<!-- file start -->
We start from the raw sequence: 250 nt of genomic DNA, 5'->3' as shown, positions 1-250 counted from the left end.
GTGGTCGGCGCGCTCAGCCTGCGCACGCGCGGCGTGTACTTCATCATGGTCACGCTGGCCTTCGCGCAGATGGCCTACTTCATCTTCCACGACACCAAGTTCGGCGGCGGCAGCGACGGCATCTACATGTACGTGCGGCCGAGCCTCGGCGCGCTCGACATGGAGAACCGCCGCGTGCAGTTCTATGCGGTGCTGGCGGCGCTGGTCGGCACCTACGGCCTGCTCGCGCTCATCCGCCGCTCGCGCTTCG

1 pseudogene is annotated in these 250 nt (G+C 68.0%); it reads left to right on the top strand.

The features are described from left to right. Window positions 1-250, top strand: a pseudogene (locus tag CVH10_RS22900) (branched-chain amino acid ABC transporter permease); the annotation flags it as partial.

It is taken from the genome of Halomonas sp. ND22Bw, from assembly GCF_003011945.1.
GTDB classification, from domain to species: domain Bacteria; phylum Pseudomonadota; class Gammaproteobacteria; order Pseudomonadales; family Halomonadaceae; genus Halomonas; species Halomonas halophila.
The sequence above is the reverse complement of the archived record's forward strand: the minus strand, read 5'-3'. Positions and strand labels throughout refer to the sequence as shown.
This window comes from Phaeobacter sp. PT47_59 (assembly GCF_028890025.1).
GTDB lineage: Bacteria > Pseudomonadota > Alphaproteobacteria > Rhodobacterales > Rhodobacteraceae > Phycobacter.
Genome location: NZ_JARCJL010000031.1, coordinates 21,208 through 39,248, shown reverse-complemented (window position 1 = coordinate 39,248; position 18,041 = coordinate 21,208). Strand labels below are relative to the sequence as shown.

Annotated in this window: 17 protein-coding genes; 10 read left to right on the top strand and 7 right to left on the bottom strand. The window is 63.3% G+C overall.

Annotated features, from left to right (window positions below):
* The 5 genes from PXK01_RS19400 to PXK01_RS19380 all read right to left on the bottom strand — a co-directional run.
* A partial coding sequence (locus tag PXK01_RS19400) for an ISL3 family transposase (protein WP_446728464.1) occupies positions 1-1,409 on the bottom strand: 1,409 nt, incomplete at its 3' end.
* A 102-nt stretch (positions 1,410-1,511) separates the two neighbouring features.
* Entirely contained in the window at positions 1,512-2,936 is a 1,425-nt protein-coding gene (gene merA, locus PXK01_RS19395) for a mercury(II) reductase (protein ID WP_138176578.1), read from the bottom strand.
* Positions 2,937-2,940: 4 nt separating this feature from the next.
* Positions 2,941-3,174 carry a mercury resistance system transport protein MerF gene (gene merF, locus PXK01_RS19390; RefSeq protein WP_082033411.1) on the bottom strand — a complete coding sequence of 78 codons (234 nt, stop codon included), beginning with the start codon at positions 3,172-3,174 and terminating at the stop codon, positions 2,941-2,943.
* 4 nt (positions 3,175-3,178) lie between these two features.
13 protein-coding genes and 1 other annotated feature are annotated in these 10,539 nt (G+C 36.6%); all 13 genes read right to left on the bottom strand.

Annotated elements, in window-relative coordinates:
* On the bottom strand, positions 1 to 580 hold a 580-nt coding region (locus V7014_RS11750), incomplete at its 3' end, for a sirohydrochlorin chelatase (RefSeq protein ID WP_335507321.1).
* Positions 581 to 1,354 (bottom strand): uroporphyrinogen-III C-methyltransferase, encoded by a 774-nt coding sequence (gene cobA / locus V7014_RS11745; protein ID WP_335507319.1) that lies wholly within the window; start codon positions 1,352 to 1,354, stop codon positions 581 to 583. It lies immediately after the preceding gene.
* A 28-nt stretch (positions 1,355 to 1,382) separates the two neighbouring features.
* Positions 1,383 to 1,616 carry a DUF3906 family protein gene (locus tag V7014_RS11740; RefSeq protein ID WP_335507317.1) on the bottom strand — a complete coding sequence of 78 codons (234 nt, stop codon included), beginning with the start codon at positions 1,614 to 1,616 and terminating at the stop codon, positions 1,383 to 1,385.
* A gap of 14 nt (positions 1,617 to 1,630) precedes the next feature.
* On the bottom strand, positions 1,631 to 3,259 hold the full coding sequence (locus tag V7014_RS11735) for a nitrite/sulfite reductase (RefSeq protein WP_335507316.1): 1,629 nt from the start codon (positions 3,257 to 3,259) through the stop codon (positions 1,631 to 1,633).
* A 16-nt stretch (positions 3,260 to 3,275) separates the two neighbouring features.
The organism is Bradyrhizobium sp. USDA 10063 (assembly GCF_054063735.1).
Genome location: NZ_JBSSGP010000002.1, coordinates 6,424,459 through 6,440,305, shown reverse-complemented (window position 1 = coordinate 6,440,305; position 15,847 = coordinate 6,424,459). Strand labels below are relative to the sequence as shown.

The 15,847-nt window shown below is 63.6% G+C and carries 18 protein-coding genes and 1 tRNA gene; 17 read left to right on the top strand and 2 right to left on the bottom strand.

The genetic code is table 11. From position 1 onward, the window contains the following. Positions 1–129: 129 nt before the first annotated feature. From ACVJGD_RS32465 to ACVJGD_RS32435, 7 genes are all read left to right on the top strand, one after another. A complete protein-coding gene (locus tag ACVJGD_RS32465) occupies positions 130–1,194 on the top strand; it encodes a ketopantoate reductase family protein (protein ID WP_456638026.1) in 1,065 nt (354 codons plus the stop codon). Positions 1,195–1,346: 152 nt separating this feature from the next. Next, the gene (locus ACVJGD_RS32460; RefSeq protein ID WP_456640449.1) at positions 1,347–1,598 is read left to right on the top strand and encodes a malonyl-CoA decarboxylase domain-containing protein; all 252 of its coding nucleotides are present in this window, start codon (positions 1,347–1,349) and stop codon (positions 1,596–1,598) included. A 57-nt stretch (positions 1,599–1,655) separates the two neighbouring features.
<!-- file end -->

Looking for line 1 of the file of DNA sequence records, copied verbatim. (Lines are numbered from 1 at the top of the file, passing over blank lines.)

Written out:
We start from the raw sequence: 250 nt of genomic DNA, 5'->3' as shown, positions 1-250 counted from the left end.